One dose was not enough. I returned one year later. Everything was different. We could slip through the Wall into the West of our dreams with no need to travel any further. The city encompassed all of Europe, from the impoverished East to the slumbering West to those celebrating the changes. Two different Berlins made contact, like plus meeting minus, sparking constant surges of energy so powerful that they changed something inside, perhaps even altering the DNA chain, liberating the genes of freedom. As I watched that tumult of history, that frightening beauty, I held my breath, my words and my emotions. Everything here was real: no feigned gallantry or politeness, no false beauty, no cultivated German flower gardens. Even then, Berlin, like a man who knows how to seduce a woman, understood that you don’t have to show your most beautiful side—that a woman can only be won through complete openness. That’s the Berlin I fell in love with: chaotic, hesitant, unstable, ugly, but real, open, laid bare and vulnerable, partying through the night, reading poetry in bed at dawn, and by lunchtime once again promising to become more serious. Even then I understood that life with Berlin would not be easy, but it would be very interesting.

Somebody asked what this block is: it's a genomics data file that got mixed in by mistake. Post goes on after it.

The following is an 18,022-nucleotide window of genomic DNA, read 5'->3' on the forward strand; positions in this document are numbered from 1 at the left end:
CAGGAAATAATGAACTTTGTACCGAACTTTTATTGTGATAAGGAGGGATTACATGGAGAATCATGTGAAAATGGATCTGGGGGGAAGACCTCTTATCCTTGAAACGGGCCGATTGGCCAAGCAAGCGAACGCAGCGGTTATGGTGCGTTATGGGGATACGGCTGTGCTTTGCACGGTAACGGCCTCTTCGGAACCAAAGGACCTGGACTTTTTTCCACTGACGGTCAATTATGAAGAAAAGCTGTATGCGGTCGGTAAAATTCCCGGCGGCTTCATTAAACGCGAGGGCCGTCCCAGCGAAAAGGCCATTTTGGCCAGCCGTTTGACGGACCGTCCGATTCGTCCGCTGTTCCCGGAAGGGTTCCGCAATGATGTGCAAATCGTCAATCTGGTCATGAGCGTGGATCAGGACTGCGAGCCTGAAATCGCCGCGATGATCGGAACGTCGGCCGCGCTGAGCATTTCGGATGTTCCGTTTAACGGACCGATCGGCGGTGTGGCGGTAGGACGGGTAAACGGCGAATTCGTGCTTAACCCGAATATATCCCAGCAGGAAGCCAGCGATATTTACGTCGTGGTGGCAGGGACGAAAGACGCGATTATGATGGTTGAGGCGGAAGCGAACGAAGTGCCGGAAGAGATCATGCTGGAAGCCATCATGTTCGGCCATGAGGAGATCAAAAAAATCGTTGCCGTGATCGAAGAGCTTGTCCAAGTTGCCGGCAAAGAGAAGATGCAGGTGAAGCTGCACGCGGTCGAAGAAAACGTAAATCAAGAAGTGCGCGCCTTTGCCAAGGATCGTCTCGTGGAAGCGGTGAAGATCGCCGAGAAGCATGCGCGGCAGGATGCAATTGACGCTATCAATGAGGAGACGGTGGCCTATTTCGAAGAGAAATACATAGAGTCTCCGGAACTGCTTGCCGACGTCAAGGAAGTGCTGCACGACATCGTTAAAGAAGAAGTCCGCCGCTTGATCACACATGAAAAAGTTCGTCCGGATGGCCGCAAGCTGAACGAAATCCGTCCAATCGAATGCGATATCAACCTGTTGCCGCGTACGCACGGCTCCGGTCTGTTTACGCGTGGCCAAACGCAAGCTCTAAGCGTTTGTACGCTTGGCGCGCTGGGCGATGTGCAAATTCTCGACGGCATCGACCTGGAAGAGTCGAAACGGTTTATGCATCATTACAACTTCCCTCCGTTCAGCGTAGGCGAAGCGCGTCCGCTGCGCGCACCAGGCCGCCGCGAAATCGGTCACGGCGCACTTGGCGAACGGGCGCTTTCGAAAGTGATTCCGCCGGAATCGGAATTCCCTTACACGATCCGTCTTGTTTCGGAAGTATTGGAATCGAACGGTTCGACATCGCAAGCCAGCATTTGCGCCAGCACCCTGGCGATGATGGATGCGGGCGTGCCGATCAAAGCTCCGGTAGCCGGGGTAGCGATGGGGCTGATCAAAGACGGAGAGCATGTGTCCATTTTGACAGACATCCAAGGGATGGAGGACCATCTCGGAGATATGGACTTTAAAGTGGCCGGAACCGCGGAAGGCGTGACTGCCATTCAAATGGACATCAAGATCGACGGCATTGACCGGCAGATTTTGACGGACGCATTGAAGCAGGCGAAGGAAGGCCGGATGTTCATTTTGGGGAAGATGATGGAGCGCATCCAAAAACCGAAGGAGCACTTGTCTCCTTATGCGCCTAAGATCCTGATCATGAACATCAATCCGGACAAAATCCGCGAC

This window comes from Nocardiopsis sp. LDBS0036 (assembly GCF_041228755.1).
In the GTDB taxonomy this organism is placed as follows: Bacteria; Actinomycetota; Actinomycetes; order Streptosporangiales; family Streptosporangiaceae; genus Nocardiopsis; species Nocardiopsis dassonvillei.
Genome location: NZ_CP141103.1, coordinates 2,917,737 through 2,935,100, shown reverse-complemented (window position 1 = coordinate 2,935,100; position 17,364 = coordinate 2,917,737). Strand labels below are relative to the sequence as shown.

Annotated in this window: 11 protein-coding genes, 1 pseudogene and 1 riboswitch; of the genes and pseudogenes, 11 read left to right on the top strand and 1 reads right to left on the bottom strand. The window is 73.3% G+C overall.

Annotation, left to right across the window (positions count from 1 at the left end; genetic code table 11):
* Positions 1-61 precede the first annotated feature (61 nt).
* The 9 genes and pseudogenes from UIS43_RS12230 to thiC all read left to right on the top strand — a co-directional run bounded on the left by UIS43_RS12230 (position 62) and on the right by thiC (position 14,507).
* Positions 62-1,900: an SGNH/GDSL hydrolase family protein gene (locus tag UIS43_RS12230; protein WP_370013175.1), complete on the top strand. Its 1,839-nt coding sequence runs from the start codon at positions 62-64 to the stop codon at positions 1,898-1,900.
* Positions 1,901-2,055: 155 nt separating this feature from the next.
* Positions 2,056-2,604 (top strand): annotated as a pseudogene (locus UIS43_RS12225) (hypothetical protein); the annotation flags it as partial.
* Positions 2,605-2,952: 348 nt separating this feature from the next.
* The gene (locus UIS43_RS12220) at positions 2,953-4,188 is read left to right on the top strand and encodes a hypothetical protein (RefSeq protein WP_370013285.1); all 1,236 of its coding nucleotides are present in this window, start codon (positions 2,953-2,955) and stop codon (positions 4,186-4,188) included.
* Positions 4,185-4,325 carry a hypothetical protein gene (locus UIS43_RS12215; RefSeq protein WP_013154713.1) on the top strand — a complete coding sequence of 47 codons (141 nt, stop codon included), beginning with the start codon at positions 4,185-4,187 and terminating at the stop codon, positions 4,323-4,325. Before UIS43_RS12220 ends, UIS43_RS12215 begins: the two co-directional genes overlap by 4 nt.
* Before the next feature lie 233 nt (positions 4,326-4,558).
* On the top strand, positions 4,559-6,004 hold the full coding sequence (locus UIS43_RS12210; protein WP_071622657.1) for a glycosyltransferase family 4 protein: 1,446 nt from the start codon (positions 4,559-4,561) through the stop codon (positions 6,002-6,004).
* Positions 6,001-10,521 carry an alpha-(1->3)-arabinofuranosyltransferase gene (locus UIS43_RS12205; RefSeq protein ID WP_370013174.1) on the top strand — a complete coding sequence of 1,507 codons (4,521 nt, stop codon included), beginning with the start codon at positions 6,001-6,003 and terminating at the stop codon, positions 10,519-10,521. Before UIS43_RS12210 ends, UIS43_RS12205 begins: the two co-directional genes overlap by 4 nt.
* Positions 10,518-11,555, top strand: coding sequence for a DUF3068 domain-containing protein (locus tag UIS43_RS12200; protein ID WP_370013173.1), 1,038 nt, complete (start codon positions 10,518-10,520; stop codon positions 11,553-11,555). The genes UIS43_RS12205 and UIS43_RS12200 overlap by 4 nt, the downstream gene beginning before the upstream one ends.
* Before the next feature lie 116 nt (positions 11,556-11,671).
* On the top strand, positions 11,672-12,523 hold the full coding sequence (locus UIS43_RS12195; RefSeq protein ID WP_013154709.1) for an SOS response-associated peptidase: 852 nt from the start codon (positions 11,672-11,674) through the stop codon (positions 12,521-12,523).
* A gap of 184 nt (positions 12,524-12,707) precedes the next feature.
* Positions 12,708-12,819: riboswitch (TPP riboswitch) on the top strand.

I heard the phrase somewhere that we don’t love the men who are the most beautiful or who earn the most money, but the men who help us to be ourselves, to reveal who we are and liberate our talents and push us along the path we might never have the courage to pursue alone. We may also choose where we live guided by that inaudible, quivering voice deep in our bellies: Come, we’re meant for each other, we can do so much more together than apart.

Once you find your person, your poet, your mountain, or your city, it’s very hard to forget them. They return to you in dreams, in small details, in wishes, in memories. They become our ideals and, without even knowing it, we compare all others who come after to our person, our poet, our mountain, and our city.